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In the midst of the sweltering summer of August 2003, the lights went out across northeast America. From Canada to Philadelphia, houses were plunged into darkness, elevators stalled, subway cars ceased to run, air-conditioners shuddered into silence, and the candle-lit 1890s streets of Brooklyn became a reality once more. Astonishingly, no company or individual has ever been held accountable for what cost affected regions millions of dollars in lost revenue and compensation. The electricity companies involved introduced no new rules, nor a single firing — nothing. As Gordon Weil explores in Blackout, this was the culmination of a long history of exploitation by the electric industry of its customers, coupled with the seeming indifference and incompetence of the regulators who were supposed to protect them. Weil describes the founding of the original electric monopoly by Edison and his secretary, Insull, and reveals how and why Roosevelt's efforts to control the company's excesses failed. Weil continues with the willful failure of the industry to integrate itself into the competitive marketplace; a failure in which the customer remains the biggest loser. Weil concludes that unless the government and the regulators undertake radical legislation, "lights out" remains a distinct possibility for us all.
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Gordon Weil is the chairman of the Weil Consulting Group, a team of electic transmission and power supply expeters that works for customers. He was the chairman of the negotiations to create the New England single transmission system. He was also the Maine Energy Director and chair of the national organization of state energy agencies.From Publishers Weekly:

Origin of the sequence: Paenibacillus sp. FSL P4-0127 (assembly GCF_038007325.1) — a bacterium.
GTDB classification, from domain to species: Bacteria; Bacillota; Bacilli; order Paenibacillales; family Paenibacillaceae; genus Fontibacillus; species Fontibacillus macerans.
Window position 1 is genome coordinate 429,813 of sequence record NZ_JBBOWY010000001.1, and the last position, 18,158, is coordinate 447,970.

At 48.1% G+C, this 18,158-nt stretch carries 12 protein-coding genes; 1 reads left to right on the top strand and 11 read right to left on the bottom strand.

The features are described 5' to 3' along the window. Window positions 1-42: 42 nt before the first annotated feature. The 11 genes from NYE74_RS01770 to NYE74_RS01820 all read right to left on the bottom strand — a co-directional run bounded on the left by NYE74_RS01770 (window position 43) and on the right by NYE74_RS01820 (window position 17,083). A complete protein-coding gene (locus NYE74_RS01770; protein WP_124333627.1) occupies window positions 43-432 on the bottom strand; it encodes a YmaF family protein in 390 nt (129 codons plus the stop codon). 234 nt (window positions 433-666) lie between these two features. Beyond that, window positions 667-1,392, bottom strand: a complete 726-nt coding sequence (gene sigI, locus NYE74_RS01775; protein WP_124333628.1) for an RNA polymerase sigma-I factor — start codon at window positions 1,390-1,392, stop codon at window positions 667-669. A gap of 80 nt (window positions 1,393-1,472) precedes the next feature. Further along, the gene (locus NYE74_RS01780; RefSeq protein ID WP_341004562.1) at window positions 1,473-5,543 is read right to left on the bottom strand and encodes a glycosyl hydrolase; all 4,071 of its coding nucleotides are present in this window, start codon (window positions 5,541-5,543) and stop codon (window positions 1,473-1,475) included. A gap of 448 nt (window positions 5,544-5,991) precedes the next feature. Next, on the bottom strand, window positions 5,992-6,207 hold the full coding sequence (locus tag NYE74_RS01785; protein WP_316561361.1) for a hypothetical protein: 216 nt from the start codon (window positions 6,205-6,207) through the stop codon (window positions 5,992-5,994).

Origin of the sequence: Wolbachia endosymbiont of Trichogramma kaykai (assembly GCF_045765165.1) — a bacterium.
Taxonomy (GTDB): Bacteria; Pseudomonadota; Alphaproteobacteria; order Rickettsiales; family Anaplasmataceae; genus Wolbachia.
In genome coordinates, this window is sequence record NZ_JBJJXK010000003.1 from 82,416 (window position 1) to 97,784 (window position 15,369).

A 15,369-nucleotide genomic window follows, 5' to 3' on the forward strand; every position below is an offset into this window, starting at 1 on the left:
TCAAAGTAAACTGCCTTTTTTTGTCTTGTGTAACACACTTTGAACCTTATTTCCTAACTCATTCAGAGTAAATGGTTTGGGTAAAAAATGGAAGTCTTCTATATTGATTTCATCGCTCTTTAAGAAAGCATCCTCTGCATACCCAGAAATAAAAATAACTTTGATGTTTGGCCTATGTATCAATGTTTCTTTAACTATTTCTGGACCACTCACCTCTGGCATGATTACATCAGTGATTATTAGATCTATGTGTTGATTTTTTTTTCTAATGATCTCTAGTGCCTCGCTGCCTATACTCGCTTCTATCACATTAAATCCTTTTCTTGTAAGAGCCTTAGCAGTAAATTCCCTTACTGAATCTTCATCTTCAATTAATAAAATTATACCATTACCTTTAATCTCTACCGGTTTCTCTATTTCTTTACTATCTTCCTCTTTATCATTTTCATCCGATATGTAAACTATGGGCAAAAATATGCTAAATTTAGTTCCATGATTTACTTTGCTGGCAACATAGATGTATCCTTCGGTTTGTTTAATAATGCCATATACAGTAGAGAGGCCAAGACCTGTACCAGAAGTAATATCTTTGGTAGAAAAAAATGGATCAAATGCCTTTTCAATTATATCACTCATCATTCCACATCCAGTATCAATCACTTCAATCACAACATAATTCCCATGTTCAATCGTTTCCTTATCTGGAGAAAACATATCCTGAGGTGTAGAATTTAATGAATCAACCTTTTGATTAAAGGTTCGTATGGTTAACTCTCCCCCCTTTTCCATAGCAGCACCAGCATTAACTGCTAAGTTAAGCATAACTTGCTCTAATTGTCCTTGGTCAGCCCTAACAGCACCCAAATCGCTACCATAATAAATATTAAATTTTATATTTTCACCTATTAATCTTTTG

With this ambitious book, Weil sets two complementary tasks for himself: to reveal many of the problems that have been hidden from the public about the electric industry, and to suggest redress. His sprawling, sometimes convoluted history begins with Thomas Edison's invention of the lightbulb and former Edison employee Samuel Insull's definitive approach to the business of electricity, which he refined while running the Commonwealth Electric Company in Chicago. Weil then covers the following century, leading up to the 2003 blackout and its aftermath, with a brevity that's alternately refreshing and frustrating. His distillation of the cause of that blackout as "a series of failures and inefficiencies" is typical for its clarity, but when the author takes on more complicated topics, like the California energy crisis, his writing loses some of its accessibility. Small glossaries and inserts provide welcome background for the lay reader, but Weil's difficult subject and expertise in the field—he has worked as a power broker and energy consultant and advised the U.S. Department of Energy—are sometimes at odds with this generalized approach. However, his final recommendations, which are largely aimed at restoring knowledge and power to the consumer, are authoritative and persuasive. (July)
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Book Description Nation Books, 2006. Paperback. Condition: New. Never used!. Seller Inventory # P111560258128
Book Description Nation Books, 2006. Paperback. Condition: New. Seller Inventory # DADAX1560258128